How often in my researches have I found myself fatigued from my indifference! How often hath uneasiness and disgust, poisoning my meditations, rendered them insupportable! My insensible heart was susceptible only of a luke-warm and languishing zeal for truth. I said to myself, why should I take the trouble to seek after things that have no existence? Virtue is a mere chimera, nor is there any thing desirable but the pleasures of sense. When a man hath once lost a taste for the pleasures of the mind, how difficult to recover it! How much more difficult it also is for one to acquire such a taste who never possessed it! If there be in the world a man so miserable as never in his life to have done an action the remembrance of which must make him satisfied with himself, that man must be ever incapable of such a taste; and for want of being able to perceive that goodness which is conformable to his nature, must of necessity remain wicked as he is, and eternally miserable. But can you believe there exists on earth a human creature so depraved as never to have given up his heart to the inclination of doing good? The temptation is so natural and seductive, that it is impossible always to resist it, and the remembrance of the pleasure it hath once given us is sufficient to commend it to us ever afterwards. Unhappily, this propensity is at first difficult to gratify. There are a thousand reasons for our not complying with the dictates of our hearts. The false prudence of the world confines our good inclinations to ourselves, and all our fortitude is necessary to cast off the yoke. To take a pleasure in virtue is the reward of having been virtuous, nor is this prize to be obtained till it be merited.  107
  Nothing is more amiable than virtue, but we must possess it, in order to find it such. When we court at first it embraces, it assumes, like Proteus in the fable, a thousand terrifying forms, and displays at last its own only to those who are tenacious of their hold.  108
  Wavering perpetually between my natural sentiments, tending to the general good of mankind, and my reason, confining everything to my own, I should have remained all my life in this continual dilemma, doing evil yet loving good, in constant contradiction with myself, had not new knowledge enlightened my heart; had not the truth, which determined my opinions, directed also my conduct and rendered me consistent.  109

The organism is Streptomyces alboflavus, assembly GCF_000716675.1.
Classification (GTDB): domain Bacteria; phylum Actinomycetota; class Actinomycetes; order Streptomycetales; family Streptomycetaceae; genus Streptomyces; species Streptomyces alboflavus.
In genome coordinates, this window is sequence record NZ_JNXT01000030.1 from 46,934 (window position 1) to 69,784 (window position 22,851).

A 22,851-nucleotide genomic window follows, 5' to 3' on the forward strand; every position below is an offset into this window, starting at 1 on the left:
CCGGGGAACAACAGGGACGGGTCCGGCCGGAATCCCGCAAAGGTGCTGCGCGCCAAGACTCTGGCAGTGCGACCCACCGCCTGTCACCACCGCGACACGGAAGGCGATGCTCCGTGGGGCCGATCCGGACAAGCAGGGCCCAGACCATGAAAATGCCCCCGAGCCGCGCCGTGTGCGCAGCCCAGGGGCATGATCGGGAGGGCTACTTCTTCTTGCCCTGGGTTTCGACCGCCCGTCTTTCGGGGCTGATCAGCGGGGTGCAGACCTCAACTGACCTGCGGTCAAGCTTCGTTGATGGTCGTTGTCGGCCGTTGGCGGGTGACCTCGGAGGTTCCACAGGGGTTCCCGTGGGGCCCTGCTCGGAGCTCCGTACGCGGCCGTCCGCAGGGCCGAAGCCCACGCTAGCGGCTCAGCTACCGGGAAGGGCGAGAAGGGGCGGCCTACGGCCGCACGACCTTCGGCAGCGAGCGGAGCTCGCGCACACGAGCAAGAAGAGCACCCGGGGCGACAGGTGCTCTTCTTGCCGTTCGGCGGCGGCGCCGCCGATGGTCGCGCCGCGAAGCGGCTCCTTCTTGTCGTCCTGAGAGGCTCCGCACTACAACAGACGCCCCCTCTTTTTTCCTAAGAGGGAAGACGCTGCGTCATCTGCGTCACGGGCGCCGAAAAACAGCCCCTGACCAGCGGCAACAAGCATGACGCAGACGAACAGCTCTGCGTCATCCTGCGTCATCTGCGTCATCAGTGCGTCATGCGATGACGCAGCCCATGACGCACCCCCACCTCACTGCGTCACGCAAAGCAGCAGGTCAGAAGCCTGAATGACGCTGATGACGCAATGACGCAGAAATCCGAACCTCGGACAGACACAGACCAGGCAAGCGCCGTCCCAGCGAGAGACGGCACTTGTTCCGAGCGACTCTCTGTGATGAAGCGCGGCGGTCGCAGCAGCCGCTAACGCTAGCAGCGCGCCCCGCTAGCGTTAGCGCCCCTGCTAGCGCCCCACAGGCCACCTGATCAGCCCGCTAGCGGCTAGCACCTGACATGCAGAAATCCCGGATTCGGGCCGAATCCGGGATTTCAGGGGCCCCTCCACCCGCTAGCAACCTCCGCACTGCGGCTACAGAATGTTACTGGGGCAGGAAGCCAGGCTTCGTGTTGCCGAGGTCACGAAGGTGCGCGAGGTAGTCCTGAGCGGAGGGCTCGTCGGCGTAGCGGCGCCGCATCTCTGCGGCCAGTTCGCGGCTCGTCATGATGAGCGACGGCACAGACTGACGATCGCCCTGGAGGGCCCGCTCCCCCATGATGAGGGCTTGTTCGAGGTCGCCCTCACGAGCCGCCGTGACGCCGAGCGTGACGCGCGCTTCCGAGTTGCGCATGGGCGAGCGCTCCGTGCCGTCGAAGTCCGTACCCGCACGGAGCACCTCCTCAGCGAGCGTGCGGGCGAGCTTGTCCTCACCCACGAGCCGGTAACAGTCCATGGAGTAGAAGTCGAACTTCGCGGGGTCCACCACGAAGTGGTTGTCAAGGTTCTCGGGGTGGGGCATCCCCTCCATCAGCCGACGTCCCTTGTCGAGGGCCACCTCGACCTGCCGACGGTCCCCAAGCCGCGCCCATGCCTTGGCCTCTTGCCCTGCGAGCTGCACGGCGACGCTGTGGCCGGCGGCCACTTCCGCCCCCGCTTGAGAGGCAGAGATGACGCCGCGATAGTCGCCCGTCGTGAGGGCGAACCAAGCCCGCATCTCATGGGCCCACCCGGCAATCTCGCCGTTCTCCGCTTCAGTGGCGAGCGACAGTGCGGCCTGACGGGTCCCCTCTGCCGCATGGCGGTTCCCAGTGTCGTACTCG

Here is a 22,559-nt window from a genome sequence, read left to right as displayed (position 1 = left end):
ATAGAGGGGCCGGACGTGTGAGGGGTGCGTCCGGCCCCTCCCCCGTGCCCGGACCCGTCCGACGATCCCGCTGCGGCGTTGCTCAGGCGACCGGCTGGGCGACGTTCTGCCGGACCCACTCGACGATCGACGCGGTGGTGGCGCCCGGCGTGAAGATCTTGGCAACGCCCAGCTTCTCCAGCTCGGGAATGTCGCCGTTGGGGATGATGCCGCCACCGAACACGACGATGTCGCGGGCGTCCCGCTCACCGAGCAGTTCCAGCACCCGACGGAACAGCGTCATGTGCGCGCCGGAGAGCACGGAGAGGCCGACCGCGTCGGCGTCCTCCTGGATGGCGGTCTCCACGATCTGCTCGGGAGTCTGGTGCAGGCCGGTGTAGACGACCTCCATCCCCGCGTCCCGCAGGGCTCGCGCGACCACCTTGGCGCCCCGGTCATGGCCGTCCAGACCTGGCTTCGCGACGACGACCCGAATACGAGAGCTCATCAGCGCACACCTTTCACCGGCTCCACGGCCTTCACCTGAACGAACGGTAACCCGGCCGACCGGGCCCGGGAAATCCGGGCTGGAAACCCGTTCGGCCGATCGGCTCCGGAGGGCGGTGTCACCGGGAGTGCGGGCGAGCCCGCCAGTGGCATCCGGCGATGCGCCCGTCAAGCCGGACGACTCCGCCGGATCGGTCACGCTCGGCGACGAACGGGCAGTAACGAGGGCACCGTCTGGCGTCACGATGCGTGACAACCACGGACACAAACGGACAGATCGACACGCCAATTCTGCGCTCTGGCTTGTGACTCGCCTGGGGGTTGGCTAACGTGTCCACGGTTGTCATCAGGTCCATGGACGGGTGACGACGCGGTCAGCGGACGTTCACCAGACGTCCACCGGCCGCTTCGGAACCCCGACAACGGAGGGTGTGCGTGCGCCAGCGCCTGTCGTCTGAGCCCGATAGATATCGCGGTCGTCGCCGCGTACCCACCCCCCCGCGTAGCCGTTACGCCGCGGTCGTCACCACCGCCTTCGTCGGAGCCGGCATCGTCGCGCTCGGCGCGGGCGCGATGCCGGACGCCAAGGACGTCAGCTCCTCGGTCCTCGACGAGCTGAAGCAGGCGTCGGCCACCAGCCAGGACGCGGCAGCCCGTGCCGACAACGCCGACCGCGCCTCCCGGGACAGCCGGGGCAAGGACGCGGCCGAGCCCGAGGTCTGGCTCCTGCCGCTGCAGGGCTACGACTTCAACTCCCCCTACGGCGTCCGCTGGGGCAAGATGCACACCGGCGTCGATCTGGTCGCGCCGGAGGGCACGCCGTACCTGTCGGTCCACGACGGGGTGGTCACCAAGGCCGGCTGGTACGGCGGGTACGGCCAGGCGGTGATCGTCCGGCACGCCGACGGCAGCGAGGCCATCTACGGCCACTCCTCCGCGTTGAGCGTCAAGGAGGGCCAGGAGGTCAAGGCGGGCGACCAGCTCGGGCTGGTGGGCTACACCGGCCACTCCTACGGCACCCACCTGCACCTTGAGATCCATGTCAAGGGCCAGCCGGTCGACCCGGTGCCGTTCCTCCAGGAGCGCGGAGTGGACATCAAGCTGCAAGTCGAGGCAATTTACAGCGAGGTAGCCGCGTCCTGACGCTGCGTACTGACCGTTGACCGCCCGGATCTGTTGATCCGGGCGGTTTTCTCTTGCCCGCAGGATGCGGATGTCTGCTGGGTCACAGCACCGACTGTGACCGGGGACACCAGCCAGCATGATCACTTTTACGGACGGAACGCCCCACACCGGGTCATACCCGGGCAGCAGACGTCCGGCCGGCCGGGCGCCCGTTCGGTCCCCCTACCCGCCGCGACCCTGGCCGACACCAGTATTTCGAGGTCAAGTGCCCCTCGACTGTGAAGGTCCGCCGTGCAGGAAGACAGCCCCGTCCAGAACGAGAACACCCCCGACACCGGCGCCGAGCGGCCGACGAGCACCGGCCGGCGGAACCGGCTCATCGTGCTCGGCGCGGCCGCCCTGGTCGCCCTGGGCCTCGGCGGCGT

It is in vain to attempt the establishment of virtue on the foundation of reason alone. What solidity is there in such a base? Virtue, it is said, is the love of order; but can or ought this love of order to prevail over that of my own happiness? Let there be given me a clear and sufficient reason for my giving it the preference. This pretended principle is at the bottom only a mere play upon words; as I may as well say that vice also consists in the love of order taken in a different sense. There is some kind of moral order in every thing that has sentiment and intelligence. The difference is that a good being regulates himself according to the general order of things, and a wicked being regulates things agreeably to his own private interest: the latter makes himself the centre of all things, and the former measures his radius and disposes himself in the circumference. Here he is arranged, with respect to the common centre, as God, and with respect to all concentric circles, as his fellow creatures. If there be no God, the wicked man only reasons right—the good man is a mere fool.  110
  O my child! may you be one day sensible how great a weight we are relieved from, when, having exhausted the vanity of human opinion and tasted of the bitterness of the passions, we see ourselves at last so near the path to wisdom,—the reward of our good actions, and the source of that happiness we had despaired of obtaining.  111
  Every duty prescribed by the laws of nature, though almost effaced from my heart by the injustice of mankind, again revived at the name of that eternal justice which imposed them, and was a witness to my discharged of them. I see in myself nothing more than the work and instrument of a superior being desirous of and doing good, desirous also of effecting mine by the concurrence of my will to his own, and by my making a right use of my liberty. I acquiesce in the regularity and order he hath established, being certain of enjoying one day or other that order in myself, and of finding my happiness therein: for what can afford greater felicity than to perceive one’s self making a part of a system where every thing is constructed aright? On every occasion of pain or sorrow I support them with patience, reflecting that they are transitory and that they are derived from a body that is detached from myself. If I do a good action in secret, I know that it is nevertheless see, and make the consideration of another life the rule of my conduct in this. If I am ever dealt with unjustly I say to myself, that just Being, who governs all things, knows how to indemnify me. My corporeal necessities and the miseries inseparable from this mortal life, make the apprehensions of death more supportable. I have hence so many chains the less to break when I am obliged to quit this mortal scene.  112